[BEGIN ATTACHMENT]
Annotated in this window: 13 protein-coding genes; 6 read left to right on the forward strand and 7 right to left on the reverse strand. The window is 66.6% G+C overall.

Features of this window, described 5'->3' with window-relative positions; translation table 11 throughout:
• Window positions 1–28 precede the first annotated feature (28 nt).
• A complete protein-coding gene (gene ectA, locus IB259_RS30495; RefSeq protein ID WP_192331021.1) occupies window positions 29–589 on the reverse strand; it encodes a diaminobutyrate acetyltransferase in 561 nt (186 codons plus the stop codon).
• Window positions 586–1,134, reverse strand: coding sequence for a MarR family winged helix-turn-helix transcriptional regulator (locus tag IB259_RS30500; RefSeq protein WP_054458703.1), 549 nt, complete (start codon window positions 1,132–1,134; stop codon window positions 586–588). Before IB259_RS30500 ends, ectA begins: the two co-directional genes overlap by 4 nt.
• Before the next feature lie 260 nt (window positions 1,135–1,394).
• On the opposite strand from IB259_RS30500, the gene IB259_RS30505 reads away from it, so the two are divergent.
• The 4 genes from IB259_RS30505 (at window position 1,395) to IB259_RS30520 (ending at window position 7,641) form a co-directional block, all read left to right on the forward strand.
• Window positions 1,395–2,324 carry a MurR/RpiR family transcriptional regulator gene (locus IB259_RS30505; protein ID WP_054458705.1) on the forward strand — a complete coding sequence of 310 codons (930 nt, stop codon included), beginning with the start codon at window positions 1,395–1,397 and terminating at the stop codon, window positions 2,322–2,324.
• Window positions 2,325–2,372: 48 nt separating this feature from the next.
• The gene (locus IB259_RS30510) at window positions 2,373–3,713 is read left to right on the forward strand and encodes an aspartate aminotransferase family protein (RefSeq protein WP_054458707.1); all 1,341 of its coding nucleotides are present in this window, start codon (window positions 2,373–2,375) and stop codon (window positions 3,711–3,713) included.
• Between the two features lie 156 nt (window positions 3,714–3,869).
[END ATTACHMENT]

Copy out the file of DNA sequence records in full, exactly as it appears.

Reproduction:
Annotated in this window: 13 protein-coding genes; 6 read left to right on the forward strand and 7 right to left on the reverse strand. The window is 66.6% G+C overall.

Features of this window, described 5'->3' with window-relative positions; translation table 11 throughout:
• Window positions 1–28 precede the first annotated feature (28 nt).
• A complete protein-coding gene (gene ectA, locus IB259_RS30495; RefSeq protein ID WP_192331021.1) occupies window positions 29–589 on the reverse strand; it encodes a diaminobutyrate acetyltransferase in 561 nt (186 codons plus the stop codon).
• Window positions 586–1,134, reverse strand: coding sequence for a MarR family winged helix-turn-helix transcriptional regulator (locus tag IB259_RS30500; RefSeq protein WP_054458703.1), 549 nt, complete (start codon window positions 1,132–1,134; stop codon window positions 586–588). Before IB259_RS30500 ends, ectA begins: the two co-directional genes overlap by 4 nt.
• Before the next feature lie 260 nt (window positions 1,135–1,394).
• On the opposite strand from IB259_RS30500, the gene IB259_RS30505 reads away from it, so the two are divergent.
• The 4 genes from IB259_RS30505 (at window position 1,395) to IB259_RS30520 (ending at window position 7,641) form a co-directional block, all read left to right on the forward strand.
• Window positions 1,395–2,324 carry a MurR/RpiR family transcriptional regulator gene (locus IB259_RS30505; protein ID WP_054458705.1) on the forward strand — a complete coding sequence of 310 codons (930 nt, stop codon included), beginning with the start codon at window positions 1,395–1,397 and terminating at the stop codon, window positions 2,322–2,324.
• Window positions 2,325–2,372: 48 nt separating this feature from the next.
• The gene (locus IB259_RS30510) at window positions 2,373–3,713 is read left to right on the forward strand and encodes an aspartate aminotransferase family protein (RefSeq protein WP_054458707.1); all 1,341 of its coding nucleotides are present in this window, start codon (window positions 2,373–2,375) and stop codon (window positions 3,711–3,713) included.
• Between the two features lie 156 nt (window positions 3,714–3,869).